As a result of certain statements made at the Feb. 19 budget work session by members of the Howard County School Board, we, the supporters of the Black Student Achievement Program (BSAP), find it necessary to respond publicly.
On behalf of those of us who spoke in supportof the Black Student Achievement Program, Bowyer Freeman, president of the Howard County NAACP, invited you to meet with us away from thespotlight in an attempt to clear the air regarding comments made during our testimony and those made by several of you to the Howard County Sun in response to that testimony. The meeting, which was called on short notice, was attended only by Deborah Kendig, as the rest stated that you had scheduling conflicts.
After our making this attempt at conciliation, for Dana Hanna to launch into a diatribe such as he did at the budget work session (at a public forum for which the ground rules forbade reply by the public) and attempt to lecture us regarding the appropriate manner for us to raise our concerns, was to put it kindly, both unnecessary and counterproductive. We also found Hanna's statements to be patronizing andsymptomatic of the type of double standard which many public officials hold for African-Americans; that if you ask nicely, then just maybe we'll use some of your tax dollars to directly benefit you.
It leads one to the conclusion that perhaps he is more interested in placating those of his white constituents who apparently took him to taskfor not being more forceful in his denunciation of the manner in which we chose to air our grievances, than in reaching an understanding with us and moving on from there.
If you were not before, I am sure that by now, you are painfully aware that your actions as public officials are open to intense scrutiny and criticism from all segments of this community. If you do not like or agree with the content of that criticism, then ignore it or refute it, if possible, and move forward to do what's in the public interest.
(Please note I used the term public interest as proposed to public sentiment. As the public sentiment may be against BSAP, I do not think that anyone can argue that it is not in the public interest to have a program whose purpose isensure that an environment is maintained in which all children can reach their full academic potential.)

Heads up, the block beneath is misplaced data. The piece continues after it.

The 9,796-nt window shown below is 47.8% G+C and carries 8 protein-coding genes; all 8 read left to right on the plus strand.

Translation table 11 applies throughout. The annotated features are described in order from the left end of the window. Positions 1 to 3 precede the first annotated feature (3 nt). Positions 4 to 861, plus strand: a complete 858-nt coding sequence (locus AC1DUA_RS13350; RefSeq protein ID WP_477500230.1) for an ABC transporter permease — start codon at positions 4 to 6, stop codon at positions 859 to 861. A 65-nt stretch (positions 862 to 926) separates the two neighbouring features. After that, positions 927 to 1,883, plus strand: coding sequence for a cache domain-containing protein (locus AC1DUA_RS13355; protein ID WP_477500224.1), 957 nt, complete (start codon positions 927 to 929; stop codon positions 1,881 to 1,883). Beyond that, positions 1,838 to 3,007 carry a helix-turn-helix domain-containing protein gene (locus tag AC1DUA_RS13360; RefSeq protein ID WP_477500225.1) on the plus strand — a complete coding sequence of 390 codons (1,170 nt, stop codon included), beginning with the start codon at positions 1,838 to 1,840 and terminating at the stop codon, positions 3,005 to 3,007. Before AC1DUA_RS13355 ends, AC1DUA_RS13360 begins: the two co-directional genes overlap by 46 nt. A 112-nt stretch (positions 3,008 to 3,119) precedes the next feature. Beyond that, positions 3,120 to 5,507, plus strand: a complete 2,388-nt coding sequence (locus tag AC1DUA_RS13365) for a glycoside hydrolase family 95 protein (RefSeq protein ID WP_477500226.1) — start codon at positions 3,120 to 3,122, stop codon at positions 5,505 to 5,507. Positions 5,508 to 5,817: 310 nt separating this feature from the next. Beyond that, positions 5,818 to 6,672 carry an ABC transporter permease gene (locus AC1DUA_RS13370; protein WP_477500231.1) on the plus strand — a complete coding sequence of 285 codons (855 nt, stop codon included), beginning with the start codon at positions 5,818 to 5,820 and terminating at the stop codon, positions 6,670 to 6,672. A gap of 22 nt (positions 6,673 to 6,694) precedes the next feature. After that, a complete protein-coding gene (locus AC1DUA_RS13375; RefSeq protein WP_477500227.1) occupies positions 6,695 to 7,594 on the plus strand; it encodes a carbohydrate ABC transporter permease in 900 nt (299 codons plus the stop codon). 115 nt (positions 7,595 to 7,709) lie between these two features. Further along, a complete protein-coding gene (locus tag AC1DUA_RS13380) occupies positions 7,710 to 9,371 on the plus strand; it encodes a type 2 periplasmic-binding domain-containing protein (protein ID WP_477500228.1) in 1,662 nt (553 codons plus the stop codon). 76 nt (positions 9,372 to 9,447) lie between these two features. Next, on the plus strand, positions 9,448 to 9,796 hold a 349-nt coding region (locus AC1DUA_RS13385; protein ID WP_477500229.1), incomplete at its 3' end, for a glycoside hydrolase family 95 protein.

However, it is not for you toattempt to dictate the terms and conditions under which that scrutiny and criticism will be carried out.
Frankly, we were fully aware that our actions and testimony would be perceived as forceful and uncompromising in content, and angry and emotional in tone. In fact, in order for you to be able to understand the depth of anger and concernheld by the African-American community for recent racial incidents in the schools, as well as the superintendent's proposal to cut BSAP, we consciously dispensed with the usual polite and reserved complaints and criticism with which you and we had both become all too accustomed. However, that we should have been singled out and characterized as being particularly threatening or insulting, suggests from our perspective, that once again a double standard was at work.
We are pleased that as a result of, or in spite of (take your choice) our actions, that several of you have taken the opportunity to talk to the staff of the program and finally find out first hand what BSAP is all about. We are further pleased that as a result of those discussions you now recognize that BSAP is a valuable and worthwhile program and that you will seek to continue its viability by budgeting sufficient funding for it.
Obviously given the differences in perceptions between the two parties, a need still exists for us to meet to discuss these differences to avoid such misperceptions in the future. Hopefully,rather than continue using the press or other public forums as the vehicle for continuing this dialogue, you will accept Freeman's offer to sit down and meet with us.
(Charles H. Palmer Jr., a Columbia resident, is on the Board of Directors for Helping Hands Enrichment and Leadership Foundation.)